Statewide: Triad region, July 2014
STATEWIDE Triad Region
Four Seasons’ midlife crisis
Greensboro’s Four Seasons Town Centre mall is facing one of its biggest challenges since opening 40 years ago. Anchor tenant Belk is leaving, joining a national migration from enclosed shopping centers. The Charlotte-based retailer, the nation’s largest privately owned department-store chain, plans to close the 212,000-square-foot store in February and expand one 4 miles away at open-air Friendly Center. Four Seasons opened in 1974 on land that developer Joe Koury started accumulating in the 1950s. With an adjacent hotel and convention center as well as proximity to Interstate 40 and Greensboro Coliseum, it became a Tar Heel retail institution. Koury died in 1998, and Chicago-based General Growth Properties bought the property for $116 million in 2004. Being near a highway matters less these days, with many shoppers preferring the newness and community feel of open-air centers, which usually are in more-affluent neighborhoods, New York-based market researchers Nielsen said in a 2014 report on malls. It’s nothing new for Belk, which replaced its store at High Point’s Oak Hollow Mall with a 75,000-square-foot one at nearby Palladium at Deep River shopping center. General Growth now must focus on retaining Four Seasons’ other anchors, Little Rock, Ark.-based Dillard’s and Plano, Texas-based J.C. Penney, and smaller stores.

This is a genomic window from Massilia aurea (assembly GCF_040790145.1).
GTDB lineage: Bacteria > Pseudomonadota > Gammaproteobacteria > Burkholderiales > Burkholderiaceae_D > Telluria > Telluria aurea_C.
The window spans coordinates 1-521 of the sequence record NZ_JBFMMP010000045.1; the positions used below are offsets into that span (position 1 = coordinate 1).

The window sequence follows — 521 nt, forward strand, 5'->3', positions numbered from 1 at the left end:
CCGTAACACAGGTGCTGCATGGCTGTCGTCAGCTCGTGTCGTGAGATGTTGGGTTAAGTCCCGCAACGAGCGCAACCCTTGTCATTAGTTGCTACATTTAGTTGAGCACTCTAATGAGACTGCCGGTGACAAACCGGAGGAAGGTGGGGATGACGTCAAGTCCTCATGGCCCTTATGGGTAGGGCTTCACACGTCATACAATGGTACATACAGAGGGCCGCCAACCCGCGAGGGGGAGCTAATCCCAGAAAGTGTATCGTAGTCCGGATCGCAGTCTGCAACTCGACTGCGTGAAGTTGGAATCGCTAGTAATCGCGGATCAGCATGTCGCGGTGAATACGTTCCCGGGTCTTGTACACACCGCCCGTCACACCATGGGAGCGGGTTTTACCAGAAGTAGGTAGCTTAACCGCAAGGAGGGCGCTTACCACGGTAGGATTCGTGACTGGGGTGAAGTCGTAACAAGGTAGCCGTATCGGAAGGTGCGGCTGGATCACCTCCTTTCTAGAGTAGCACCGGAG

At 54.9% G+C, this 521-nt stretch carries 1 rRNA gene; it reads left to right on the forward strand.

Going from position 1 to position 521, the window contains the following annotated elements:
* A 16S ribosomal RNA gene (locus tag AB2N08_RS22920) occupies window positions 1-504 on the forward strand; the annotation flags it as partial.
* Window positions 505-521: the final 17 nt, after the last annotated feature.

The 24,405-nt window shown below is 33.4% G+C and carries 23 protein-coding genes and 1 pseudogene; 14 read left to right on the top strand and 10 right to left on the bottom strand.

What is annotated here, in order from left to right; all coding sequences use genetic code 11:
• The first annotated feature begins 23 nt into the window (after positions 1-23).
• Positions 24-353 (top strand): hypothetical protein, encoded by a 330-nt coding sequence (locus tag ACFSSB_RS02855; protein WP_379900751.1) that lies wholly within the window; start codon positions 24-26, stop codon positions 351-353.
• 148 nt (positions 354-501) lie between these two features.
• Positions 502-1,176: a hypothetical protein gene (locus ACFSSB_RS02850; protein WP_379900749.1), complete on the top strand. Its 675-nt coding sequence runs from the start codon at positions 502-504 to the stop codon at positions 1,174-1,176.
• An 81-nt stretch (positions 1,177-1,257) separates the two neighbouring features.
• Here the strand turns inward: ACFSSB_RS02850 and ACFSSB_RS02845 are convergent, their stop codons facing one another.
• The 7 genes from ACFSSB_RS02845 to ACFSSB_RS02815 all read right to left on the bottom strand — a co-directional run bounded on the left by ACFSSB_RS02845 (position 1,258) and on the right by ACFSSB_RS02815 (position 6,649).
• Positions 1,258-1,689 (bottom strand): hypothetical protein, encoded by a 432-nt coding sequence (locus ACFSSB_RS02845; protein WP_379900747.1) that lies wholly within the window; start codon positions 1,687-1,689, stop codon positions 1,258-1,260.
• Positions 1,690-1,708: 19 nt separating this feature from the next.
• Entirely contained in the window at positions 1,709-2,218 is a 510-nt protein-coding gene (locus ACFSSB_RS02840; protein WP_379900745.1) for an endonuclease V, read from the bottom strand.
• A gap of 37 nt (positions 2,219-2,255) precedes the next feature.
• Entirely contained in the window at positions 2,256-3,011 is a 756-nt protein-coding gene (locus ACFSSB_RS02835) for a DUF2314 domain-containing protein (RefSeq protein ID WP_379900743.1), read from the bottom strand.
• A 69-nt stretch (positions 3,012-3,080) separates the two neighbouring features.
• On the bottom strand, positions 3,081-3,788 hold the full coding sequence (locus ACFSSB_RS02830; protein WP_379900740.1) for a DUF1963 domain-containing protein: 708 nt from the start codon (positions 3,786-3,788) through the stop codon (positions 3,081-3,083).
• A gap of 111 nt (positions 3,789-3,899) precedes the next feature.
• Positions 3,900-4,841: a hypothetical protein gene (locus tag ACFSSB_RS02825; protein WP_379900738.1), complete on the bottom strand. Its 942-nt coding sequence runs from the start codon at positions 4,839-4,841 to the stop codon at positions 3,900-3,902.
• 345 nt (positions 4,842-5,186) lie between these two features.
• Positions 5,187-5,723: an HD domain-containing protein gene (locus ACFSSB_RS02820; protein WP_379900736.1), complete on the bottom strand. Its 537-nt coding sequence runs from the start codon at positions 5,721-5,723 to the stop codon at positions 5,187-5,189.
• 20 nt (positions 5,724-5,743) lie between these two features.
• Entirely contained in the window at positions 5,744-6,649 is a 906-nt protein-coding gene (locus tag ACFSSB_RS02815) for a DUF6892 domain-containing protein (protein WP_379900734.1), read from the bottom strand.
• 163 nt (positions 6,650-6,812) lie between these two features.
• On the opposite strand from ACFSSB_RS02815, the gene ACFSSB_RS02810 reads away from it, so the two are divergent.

ASHEBORO — Teleflex will lay off most of the 635 employees at its local Arrow International medical-devices plant by 2017 as it moves production to Mexico. Wayne, Pa.-based Teleflex, which bought Arrow in 2007, also employs 450 in Morrisville, where it announced last year that it plans to invest $20 million.
MOCKSVILLE — House of Raeford Farms will reopen a 64,000-square-foot plant formerly owned by Siler City-based Omtron USA, which closed it in 2011, putting 476 people out of work. The Rose Hill-based poultry processor bought the plant at public auction last year for an undisclosed price and will hire 200 to make cooked-chicken products. House of Raeford employs 2,300 in North Carolina.
HIGH POINT — Steelcase will close its plant here by February 2016 and let go all 264 workers. The Grand Rapids, Mich.-based manufacturer of office furniture is consolidating operations in Alabama, Michigan and Mexico.
TOBACCOVILLE — Reynolds American will hire 200 workers over four years to make its VUSE electronic cigarettes at its 2 million-square-foot plant here. Jobs will pay an average of about $40,000 a year, close to Forsyth County’s average of $42,588.
WINSTON-SALEM — A partnership of Philadelphia-based PMC Property Group and San Francisco-based Kimpton Hotel & Restaurant Group paid $7.8 million for the 22-story Reynolds Building. They will convert the 314,000-square-foot building, which served as headquarters of R.J. Reynolds Tobacco Co. from 1929 until 2009, into apartments, a hotel and restaurant.